In Peru financial businesses, including insurance, are monitored by the Banking and Insurance Law and related regulations. The Superintendence of Banking and Insurance (SBS) is mandated with regulating financial entities, insurance companies, and pension funds. New legislation is set to improve the tax landscape in the 2015 to 2019 period, reducing corporate income tax and raising the dividend tax rate; further motive for entry. And as EY points out, “Peruvian life insurance companies are exempt from income tax where income is derived from assets linked to technical reserves for payment of retirement, disability and survivor pensions within the private pension fund administration system.” And meanwhile, Peruvians are exempt regarding allowances derived from life or health insurance contracts.

This also holds where income stems from endowment insurance contracts, and for life insurance contracts; these exemptions will likely be in place in perpetuity to foster insurance market maturity.

And at the corporate end of the spectrum—again, to foster investment—Peru has simplified the taxations of premiums payable to foreign insurance and reinsurance entities. Income tax law features a 'presumption of income', where, according to Finance World, “7% of the insurance premium value is deemed to come from a Peruvian source, taxable at 3%, which is applied only to the seven percent of presumed income.”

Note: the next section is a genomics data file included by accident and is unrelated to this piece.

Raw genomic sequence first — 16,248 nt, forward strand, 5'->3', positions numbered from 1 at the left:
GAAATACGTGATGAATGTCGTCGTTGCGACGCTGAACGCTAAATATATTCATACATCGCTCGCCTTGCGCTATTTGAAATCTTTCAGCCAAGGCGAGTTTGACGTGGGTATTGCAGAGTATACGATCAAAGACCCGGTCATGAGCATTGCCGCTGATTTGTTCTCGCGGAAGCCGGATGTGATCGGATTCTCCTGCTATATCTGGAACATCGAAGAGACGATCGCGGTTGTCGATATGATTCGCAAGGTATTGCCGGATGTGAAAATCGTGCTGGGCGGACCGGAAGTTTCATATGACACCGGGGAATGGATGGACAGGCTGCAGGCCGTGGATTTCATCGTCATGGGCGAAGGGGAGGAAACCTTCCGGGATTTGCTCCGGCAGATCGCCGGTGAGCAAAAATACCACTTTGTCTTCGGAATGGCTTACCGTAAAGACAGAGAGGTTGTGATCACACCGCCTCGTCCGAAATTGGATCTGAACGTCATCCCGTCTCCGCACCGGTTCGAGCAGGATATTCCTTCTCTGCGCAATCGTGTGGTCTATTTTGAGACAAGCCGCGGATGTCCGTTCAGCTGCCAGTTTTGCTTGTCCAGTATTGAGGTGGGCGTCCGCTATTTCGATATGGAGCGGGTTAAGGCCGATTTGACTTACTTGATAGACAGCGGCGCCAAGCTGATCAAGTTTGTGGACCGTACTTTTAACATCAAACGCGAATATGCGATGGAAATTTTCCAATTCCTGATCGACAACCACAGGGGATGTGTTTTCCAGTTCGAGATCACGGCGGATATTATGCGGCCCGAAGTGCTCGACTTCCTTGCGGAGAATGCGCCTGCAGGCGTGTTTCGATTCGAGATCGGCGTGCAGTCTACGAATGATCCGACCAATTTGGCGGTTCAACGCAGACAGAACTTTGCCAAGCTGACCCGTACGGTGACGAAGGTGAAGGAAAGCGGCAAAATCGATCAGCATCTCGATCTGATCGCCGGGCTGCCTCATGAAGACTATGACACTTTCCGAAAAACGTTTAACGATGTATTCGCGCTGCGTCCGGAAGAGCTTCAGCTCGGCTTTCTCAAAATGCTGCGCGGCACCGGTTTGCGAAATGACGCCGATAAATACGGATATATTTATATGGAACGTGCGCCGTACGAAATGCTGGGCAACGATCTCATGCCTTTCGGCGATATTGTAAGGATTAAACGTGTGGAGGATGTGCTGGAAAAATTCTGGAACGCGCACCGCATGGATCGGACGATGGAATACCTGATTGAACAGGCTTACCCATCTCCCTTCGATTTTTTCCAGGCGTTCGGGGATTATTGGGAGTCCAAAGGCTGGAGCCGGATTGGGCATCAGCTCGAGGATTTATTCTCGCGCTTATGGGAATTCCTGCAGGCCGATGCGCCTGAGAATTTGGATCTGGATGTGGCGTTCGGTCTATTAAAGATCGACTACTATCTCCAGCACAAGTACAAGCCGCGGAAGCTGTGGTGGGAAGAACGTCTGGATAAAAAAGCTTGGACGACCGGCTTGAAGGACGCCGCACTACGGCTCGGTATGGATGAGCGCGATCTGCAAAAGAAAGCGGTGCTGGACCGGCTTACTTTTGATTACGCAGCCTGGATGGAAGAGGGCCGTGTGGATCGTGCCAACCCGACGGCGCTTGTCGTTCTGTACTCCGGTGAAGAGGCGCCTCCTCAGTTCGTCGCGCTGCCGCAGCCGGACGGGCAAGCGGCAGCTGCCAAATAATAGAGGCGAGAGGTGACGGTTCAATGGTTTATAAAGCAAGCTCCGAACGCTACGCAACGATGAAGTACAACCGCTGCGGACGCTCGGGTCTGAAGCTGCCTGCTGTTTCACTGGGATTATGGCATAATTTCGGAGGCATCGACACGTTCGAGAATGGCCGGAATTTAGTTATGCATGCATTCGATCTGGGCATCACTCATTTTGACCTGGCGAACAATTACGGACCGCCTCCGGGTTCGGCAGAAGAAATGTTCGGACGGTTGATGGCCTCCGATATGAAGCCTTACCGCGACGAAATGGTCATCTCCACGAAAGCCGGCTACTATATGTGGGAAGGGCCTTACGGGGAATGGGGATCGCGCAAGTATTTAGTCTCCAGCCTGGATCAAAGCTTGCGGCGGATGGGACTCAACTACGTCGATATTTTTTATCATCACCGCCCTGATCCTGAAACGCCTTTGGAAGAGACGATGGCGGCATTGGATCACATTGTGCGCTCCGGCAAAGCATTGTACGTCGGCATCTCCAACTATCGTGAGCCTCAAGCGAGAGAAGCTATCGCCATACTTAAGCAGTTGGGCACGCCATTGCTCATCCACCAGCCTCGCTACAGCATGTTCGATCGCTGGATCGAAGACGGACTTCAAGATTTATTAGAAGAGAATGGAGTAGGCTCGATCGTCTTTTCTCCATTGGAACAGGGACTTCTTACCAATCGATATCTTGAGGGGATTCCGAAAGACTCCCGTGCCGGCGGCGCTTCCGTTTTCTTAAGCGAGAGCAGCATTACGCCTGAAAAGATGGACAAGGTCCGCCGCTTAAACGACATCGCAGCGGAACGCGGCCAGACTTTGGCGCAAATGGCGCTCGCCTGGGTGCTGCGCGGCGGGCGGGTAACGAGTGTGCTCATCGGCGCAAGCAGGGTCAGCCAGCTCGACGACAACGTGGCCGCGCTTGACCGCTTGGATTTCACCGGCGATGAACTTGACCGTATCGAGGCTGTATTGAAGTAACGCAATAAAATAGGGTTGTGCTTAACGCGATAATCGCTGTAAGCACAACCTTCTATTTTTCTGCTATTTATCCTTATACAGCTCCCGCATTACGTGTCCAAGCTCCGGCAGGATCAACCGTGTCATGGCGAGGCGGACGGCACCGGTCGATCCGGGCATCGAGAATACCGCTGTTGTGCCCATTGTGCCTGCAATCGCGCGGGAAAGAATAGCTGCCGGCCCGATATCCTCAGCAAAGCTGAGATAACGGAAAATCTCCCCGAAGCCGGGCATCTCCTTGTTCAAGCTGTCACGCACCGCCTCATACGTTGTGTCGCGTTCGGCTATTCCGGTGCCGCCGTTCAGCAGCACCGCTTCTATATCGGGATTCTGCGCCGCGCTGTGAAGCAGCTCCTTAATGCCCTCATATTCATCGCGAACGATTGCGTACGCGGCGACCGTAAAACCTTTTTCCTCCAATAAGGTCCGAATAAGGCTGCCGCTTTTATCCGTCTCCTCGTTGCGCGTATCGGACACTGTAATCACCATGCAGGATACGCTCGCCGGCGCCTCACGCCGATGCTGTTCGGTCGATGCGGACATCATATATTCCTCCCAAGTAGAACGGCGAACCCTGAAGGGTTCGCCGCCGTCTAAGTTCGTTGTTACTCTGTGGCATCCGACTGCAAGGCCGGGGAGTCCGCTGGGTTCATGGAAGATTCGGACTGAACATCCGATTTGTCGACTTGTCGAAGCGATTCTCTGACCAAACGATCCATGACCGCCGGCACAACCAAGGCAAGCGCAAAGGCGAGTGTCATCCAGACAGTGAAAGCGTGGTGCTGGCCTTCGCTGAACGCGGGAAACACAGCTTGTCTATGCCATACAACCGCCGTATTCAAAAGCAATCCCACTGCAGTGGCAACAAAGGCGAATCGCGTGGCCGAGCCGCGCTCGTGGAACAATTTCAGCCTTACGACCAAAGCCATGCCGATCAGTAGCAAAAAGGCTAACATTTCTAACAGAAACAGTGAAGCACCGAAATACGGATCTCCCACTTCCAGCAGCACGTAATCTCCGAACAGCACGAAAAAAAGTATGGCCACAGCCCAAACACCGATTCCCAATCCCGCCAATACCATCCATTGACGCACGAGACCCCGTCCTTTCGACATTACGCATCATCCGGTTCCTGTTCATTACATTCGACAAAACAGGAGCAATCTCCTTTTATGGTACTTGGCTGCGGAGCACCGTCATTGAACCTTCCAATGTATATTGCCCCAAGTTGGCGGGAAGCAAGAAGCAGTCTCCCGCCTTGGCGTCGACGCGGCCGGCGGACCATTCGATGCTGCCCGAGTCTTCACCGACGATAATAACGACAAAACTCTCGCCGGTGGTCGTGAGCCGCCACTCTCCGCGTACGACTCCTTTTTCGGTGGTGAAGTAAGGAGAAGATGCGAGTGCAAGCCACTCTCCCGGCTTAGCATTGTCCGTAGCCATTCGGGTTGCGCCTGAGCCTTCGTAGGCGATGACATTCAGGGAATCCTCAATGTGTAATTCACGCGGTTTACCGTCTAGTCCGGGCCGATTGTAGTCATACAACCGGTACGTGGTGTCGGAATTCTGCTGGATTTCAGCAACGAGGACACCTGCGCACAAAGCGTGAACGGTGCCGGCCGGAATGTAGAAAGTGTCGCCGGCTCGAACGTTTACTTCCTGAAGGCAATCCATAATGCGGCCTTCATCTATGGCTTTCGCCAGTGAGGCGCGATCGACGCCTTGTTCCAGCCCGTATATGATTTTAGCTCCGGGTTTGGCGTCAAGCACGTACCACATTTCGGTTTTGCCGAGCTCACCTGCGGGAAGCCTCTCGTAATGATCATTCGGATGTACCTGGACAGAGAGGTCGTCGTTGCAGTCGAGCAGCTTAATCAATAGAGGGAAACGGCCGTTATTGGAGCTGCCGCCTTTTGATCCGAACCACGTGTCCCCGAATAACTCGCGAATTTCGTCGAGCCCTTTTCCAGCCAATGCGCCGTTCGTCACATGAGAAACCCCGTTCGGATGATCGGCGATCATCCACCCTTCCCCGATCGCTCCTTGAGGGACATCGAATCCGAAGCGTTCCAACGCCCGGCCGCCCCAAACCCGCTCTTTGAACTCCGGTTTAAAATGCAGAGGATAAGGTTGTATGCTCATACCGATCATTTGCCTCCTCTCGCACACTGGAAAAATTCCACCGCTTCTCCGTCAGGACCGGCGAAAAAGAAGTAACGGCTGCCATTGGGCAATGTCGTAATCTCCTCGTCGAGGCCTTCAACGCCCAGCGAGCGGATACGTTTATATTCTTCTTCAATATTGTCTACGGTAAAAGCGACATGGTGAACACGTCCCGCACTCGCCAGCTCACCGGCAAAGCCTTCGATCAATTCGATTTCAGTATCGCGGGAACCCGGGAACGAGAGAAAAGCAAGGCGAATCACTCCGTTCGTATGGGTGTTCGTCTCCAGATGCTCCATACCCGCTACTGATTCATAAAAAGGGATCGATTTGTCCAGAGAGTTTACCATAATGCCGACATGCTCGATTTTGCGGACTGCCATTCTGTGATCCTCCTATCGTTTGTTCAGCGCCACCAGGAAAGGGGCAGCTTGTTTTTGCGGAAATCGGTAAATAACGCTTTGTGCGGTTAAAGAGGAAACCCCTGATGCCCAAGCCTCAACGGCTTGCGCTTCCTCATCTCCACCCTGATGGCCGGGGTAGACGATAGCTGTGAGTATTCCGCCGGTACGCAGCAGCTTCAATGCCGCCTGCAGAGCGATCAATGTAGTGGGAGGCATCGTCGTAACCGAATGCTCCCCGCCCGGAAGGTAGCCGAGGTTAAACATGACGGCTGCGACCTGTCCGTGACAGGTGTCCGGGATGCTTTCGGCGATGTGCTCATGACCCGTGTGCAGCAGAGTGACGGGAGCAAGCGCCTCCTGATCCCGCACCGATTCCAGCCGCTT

As SBS Superindent Daniel Schydlowsky explained in a TBY interview, despite the entry of several players in recent years, the market, “…is still not fully formed, and will have become more mature within a year or two. The same is true for micro-insurance.”


Schydlowsky points out, while; “There are 30 million cell phones in Peru […] only 2% of Peruvian people use [them] to do financial transactions.” Taking this to task is Peru's landmark Modelo Peru, a part of the government's social inclusion efforts. The platform stands to ensure that all citizens access the same mobile financial system, regardless of the type of financial institution they turn to


The writing of reinsurance business in Peru is open to by qualified non-admitted reinsurers (NARs), which need not be registered with the SBS, if possessed of the requisite credit rating (BBB - S&P or similar) and minimum net assets of $10 million. Peruvian law thus, does not curb or prohibit the payment by a reinsurer of reinsurance proceeds directly to the original insured party.


As at December 2014, Peru's insurance housed 18 constituent players. Five operate in the general and life branches, six solely in the general branch, and seven exclusively in life insurance. For 4Q2014, premium generation was led by general insurance at 38.6 %, followed SPP (mandatory individual insurance system) on 27.0%, life insurance on 21.6% and accident and sickness insurance on 12.9%.